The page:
When Neill Blomkamp recently teased a series of experimental shorts online, the word quickly spread. The shorts are from the director’s new Vancouver-based Oats Studios, and visual effects and animation play a major part in the venture.
Of course, before he directed District 9,Elysium, and Chappie, Blomkamp made a name generating dystopian film pieces, such as Alive in Joburg. These remain held in extremely high regard, which is why the prospect of more of these independently-made projects caused such buzz.
The first Oats Studios experiment, Rakka, has now been released. It’s a 20 minute sci-fi short in which lizard-like aliens have invaded Earth and begun experimenting on humans (and it just happens to feature actress Sigourney Weaver). Oats visual effects supervisor Chris Harvey, who worked with Blomkamp on Chappie, took Cartoon Brew through the making of the short and the making of an experimental studio.
Harvey describes Rakka as “a picture into a world” that introduces you to the character and what’s going on, but only scratches the surface of the larger story. That story is the arrival of an alien civilization – called the Kluum – which partially takes over cities and experiment on humans. The short focuses, too, on the resistance against the lizard invaders.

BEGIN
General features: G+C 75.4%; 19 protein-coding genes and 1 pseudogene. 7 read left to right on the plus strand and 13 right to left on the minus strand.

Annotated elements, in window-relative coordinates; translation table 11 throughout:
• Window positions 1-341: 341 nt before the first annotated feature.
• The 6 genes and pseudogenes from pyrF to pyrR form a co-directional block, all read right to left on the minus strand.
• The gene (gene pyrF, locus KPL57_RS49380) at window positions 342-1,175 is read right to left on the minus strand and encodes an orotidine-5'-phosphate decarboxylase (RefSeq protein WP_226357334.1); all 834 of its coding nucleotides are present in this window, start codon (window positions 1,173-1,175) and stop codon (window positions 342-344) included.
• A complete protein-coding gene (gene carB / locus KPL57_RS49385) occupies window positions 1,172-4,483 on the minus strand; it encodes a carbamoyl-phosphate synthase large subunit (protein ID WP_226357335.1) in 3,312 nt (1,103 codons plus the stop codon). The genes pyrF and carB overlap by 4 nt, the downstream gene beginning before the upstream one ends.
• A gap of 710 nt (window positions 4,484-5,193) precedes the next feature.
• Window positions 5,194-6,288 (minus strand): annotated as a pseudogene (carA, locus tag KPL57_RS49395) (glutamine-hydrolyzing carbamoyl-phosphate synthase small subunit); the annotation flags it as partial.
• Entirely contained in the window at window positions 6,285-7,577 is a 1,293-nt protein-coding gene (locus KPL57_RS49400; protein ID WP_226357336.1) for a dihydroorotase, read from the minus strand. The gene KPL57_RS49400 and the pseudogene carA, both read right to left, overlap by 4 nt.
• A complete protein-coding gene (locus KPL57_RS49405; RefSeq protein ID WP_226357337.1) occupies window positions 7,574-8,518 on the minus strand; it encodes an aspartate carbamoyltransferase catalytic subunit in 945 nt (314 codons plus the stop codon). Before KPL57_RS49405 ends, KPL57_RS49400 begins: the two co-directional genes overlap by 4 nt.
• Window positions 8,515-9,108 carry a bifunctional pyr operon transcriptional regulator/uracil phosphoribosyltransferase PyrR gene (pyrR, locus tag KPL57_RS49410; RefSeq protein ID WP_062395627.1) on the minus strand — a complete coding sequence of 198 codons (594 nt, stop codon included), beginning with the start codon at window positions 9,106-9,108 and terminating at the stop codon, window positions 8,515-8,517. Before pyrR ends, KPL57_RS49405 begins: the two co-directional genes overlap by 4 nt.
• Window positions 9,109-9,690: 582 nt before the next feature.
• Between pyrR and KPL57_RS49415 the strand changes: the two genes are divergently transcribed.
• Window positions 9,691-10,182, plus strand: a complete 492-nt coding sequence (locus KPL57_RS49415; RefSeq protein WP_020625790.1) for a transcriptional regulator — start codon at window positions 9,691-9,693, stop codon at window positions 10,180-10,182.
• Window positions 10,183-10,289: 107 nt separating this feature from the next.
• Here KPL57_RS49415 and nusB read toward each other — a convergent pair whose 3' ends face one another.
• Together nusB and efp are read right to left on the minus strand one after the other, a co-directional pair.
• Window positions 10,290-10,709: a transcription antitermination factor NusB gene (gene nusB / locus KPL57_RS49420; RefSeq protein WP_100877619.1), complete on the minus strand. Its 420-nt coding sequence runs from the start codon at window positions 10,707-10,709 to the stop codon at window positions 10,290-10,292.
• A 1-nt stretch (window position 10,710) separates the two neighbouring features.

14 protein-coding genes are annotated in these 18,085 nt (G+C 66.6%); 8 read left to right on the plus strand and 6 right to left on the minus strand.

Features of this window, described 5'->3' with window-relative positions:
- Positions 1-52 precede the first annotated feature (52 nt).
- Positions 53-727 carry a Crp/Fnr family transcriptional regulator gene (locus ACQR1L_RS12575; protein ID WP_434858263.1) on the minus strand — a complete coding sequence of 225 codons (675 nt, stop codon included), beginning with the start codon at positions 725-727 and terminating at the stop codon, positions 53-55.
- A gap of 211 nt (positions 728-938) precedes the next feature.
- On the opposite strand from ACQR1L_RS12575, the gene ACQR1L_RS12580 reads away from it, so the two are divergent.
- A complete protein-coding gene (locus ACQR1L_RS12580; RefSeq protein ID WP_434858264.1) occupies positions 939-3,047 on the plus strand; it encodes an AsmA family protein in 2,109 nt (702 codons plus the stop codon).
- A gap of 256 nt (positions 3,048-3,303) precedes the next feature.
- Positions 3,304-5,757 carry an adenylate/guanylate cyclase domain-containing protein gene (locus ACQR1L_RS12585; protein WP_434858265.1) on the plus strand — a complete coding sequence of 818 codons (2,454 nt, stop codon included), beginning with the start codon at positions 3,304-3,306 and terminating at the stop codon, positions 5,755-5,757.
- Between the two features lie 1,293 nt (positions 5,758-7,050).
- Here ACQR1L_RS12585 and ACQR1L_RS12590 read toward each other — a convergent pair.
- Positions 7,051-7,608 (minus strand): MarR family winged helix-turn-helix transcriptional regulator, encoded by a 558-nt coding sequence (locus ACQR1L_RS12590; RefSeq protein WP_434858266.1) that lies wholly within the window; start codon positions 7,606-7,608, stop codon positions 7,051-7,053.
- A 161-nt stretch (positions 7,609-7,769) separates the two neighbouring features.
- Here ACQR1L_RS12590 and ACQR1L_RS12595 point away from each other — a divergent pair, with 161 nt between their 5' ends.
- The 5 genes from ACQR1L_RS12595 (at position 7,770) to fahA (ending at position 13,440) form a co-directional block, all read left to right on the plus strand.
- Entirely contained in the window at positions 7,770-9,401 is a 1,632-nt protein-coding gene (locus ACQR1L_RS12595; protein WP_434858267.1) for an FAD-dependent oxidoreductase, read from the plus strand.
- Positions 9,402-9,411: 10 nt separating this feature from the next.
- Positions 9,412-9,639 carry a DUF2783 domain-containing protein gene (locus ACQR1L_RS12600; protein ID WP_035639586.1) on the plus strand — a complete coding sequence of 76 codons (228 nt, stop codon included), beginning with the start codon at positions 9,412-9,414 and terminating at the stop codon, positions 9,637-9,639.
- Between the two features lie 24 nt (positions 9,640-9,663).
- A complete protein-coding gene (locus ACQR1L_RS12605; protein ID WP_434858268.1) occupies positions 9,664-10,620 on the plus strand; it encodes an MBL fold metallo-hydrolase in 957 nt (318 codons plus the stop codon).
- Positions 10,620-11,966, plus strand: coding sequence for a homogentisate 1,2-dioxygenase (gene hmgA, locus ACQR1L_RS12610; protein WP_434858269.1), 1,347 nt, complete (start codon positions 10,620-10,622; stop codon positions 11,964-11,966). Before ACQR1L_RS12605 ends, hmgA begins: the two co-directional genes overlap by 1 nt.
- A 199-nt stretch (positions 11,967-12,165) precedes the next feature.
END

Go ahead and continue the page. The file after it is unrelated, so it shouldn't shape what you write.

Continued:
As a new independent studio, Oats had budget pressures in making Rakka and the other shorts to come. Harvey notes though that those restrictions actually brought on the need for more careful planning. “In some ways, I think big budget feature films sometimes suffer from honestly not having to worry about money enough, or maybe worrying about it the wrong way.”
“If the weather is bad, there’s no weather day,” added Harvey, who noted Rakka was filmed in just five days. “For example, in that scene where they are chasing the alien, that was shot over two days and the weather was completely different both those days. One day it was raining and the other day was sunny. And we were really ambitious in the whole shoot – we were blowing up trucks and filming with high speed Phantom cameras, and we were moving pretty quick. Neill shoots fast but this was a whole other level of that.”